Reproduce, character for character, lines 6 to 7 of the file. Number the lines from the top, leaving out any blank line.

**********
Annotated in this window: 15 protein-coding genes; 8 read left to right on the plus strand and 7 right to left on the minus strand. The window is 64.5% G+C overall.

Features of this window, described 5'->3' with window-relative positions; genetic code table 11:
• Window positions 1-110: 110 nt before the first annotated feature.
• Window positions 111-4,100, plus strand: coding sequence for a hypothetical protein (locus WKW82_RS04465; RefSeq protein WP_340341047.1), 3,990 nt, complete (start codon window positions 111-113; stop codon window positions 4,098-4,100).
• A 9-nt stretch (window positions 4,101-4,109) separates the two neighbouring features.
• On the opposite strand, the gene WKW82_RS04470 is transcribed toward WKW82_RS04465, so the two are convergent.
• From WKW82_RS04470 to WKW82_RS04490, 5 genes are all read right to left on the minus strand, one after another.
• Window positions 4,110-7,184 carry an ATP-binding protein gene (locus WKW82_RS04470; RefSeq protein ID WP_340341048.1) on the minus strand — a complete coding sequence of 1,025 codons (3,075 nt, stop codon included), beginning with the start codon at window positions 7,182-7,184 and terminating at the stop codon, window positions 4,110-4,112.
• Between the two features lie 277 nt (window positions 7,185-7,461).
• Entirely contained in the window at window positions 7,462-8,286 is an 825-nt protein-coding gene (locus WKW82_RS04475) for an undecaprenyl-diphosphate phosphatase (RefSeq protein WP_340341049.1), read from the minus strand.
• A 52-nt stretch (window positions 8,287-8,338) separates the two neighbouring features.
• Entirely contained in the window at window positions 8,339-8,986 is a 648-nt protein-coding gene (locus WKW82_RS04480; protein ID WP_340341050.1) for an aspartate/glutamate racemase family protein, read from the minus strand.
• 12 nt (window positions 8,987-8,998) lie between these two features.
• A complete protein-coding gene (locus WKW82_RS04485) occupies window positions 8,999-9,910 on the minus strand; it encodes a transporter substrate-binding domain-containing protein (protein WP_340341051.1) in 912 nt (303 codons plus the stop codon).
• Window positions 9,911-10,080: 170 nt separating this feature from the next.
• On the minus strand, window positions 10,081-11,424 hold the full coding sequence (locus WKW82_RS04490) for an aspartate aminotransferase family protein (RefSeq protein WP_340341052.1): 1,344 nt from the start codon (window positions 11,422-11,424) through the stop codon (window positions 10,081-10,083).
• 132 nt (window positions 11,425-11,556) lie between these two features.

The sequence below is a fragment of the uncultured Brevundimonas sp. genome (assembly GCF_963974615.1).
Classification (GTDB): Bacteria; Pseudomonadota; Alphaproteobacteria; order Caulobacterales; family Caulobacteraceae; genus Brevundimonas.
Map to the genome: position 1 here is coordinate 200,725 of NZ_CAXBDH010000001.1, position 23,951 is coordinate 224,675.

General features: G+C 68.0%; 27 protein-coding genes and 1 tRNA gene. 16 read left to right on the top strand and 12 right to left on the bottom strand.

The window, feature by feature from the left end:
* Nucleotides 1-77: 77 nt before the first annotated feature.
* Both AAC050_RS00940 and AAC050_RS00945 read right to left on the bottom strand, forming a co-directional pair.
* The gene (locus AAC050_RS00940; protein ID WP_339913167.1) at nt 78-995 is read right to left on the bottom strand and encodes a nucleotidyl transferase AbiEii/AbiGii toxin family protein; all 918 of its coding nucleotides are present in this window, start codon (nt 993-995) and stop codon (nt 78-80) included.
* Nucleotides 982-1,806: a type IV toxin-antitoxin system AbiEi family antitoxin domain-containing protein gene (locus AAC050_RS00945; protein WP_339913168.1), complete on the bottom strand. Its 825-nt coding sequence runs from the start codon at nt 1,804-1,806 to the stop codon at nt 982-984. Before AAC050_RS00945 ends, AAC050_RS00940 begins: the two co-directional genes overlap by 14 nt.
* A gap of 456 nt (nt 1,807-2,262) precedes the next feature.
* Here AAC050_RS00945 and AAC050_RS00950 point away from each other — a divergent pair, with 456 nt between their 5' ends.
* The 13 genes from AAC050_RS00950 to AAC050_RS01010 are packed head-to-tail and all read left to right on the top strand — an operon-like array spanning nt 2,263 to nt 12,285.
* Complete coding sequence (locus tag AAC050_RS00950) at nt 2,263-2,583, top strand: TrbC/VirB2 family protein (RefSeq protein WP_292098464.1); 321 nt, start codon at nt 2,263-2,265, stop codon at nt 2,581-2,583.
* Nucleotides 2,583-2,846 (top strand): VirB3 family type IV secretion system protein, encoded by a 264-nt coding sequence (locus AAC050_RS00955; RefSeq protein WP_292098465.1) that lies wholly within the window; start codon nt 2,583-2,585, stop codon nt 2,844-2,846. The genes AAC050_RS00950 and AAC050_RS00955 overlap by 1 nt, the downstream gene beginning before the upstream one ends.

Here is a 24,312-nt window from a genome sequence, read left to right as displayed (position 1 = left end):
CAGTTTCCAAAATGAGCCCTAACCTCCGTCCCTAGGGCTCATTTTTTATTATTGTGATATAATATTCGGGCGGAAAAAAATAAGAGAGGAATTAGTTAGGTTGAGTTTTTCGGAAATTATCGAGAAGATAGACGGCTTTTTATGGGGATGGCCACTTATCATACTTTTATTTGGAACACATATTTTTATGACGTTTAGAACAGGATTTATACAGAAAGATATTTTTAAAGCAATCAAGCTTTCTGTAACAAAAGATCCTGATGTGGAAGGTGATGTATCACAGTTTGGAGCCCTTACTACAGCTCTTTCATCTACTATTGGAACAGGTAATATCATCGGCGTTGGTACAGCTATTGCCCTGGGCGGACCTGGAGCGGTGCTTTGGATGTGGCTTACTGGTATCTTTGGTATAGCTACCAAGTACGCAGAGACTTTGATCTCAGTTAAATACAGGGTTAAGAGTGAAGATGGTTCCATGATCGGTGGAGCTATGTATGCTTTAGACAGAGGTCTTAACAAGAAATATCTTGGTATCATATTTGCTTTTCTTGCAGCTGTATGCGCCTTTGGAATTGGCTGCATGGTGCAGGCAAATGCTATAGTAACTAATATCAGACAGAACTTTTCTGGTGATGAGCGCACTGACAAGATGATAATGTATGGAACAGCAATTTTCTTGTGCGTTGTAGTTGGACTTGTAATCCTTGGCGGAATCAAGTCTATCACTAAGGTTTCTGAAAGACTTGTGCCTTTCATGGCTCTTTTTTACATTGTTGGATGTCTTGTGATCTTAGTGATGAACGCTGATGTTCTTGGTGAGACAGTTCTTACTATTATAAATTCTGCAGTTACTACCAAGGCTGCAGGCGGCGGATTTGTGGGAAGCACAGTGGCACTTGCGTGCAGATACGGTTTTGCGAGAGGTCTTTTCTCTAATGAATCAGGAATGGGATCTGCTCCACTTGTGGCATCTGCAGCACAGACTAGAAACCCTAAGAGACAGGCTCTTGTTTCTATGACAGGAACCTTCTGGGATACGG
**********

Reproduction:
• On the opposite strand, the gene WKW82_RS04470 is transcribed toward WKW82_RS04465, so the two are convergent.
• From WKW82_RS04470 to WKW82_RS04490, 5 genes are all read right to left on the minus strand, one after another.